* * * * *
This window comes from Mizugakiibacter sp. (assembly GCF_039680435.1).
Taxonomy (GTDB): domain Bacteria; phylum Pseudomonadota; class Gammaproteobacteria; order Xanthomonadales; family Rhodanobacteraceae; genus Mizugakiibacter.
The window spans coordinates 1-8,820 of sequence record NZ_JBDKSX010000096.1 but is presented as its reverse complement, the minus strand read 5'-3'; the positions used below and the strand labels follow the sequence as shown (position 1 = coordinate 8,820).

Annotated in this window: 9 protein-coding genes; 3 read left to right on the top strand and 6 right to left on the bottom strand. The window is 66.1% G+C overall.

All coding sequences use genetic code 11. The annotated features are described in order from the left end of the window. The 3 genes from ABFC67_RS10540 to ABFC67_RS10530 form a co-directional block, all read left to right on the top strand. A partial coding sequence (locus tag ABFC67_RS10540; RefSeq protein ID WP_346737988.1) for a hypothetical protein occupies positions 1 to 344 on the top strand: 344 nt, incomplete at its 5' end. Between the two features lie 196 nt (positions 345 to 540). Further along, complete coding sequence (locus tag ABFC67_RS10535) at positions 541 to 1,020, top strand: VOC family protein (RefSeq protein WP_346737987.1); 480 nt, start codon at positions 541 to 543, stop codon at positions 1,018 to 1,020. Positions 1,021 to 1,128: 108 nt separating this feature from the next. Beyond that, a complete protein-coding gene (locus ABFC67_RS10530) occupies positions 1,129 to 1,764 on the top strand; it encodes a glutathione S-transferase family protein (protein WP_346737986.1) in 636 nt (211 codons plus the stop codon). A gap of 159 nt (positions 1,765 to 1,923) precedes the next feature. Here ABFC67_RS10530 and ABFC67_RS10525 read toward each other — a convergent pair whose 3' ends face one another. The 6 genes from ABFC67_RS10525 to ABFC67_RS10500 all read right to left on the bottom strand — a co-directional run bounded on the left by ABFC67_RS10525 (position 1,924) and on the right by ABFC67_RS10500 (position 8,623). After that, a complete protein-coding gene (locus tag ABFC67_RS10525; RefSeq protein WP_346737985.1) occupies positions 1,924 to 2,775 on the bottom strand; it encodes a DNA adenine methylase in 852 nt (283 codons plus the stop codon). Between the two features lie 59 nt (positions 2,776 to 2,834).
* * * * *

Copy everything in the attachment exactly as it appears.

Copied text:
This window comes from Mizugakiibacter sp. (assembly GCF_039680435.1).
Taxonomy (GTDB): domain Bacteria; phylum Pseudomonadota; class Gammaproteobacteria; order Xanthomonadales; family Rhodanobacteraceae; genus Mizugakiibacter.
The window spans coordinates 1-8,820 of sequence record NZ_JBDKSX010000096.1 but is presented as its reverse complement, the minus strand read 5'-3'; the positions used below and the strand labels follow the sequence as shown (position 1 = coordinate 8,820).

Annotated in this window: 9 protein-coding genes; 3 read left to right on the top strand and 6 right to left on the bottom strand. The window is 66.1% G+C overall.

All coding sequences use genetic code 11. The annotated features are described in order from the left end of the window. The 3 genes from ABFC67_RS10540 to ABFC67_RS10530 form a co-directional block, all read left to right on the top strand. A partial coding sequence (locus tag ABFC67_RS10540; RefSeq protein ID WP_346737988.1) for a hypothetical protein occupies positions 1 to 344 on the top strand: 344 nt, incomplete at its 5' end. Between the two features lie 196 nt (positions 345 to 540). Further along, complete coding sequence (locus tag ABFC67_RS10535) at positions 541 to 1,020, top strand: VOC family protein (RefSeq protein WP_346737987.1); 480 nt, start codon at positions 541 to 543, stop codon at positions 1,018 to 1,020. Positions 1,021 to 1,128: 108 nt separating this feature from the next. Beyond that, a complete protein-coding gene (locus ABFC67_RS10530) occupies positions 1,129 to 1,764 on the top strand; it encodes a glutathione S-transferase family protein (protein WP_346737986.1) in 636 nt (211 codons plus the stop codon). A gap of 159 nt (positions 1,765 to 1,923) precedes the next feature. Here ABFC67_RS10530 and ABFC67_RS10525 read toward each other — a convergent pair whose 3' ends face one another. The 6 genes from ABFC67_RS10525 to ABFC67_RS10500 all read right to left on the bottom strand — a co-directional run bounded on the left by ABFC67_RS10525 (position 1,924) and on the right by ABFC67_RS10500 (position 8,623). After that, a complete protein-coding gene (locus tag ABFC67_RS10525; RefSeq protein WP_346737985.1) occupies positions 1,924 to 2,775 on the bottom strand; it encodes a DNA adenine methylase in 852 nt (283 codons plus the stop codon). Between the two features lie 59 nt (positions 2,776 to 2,834).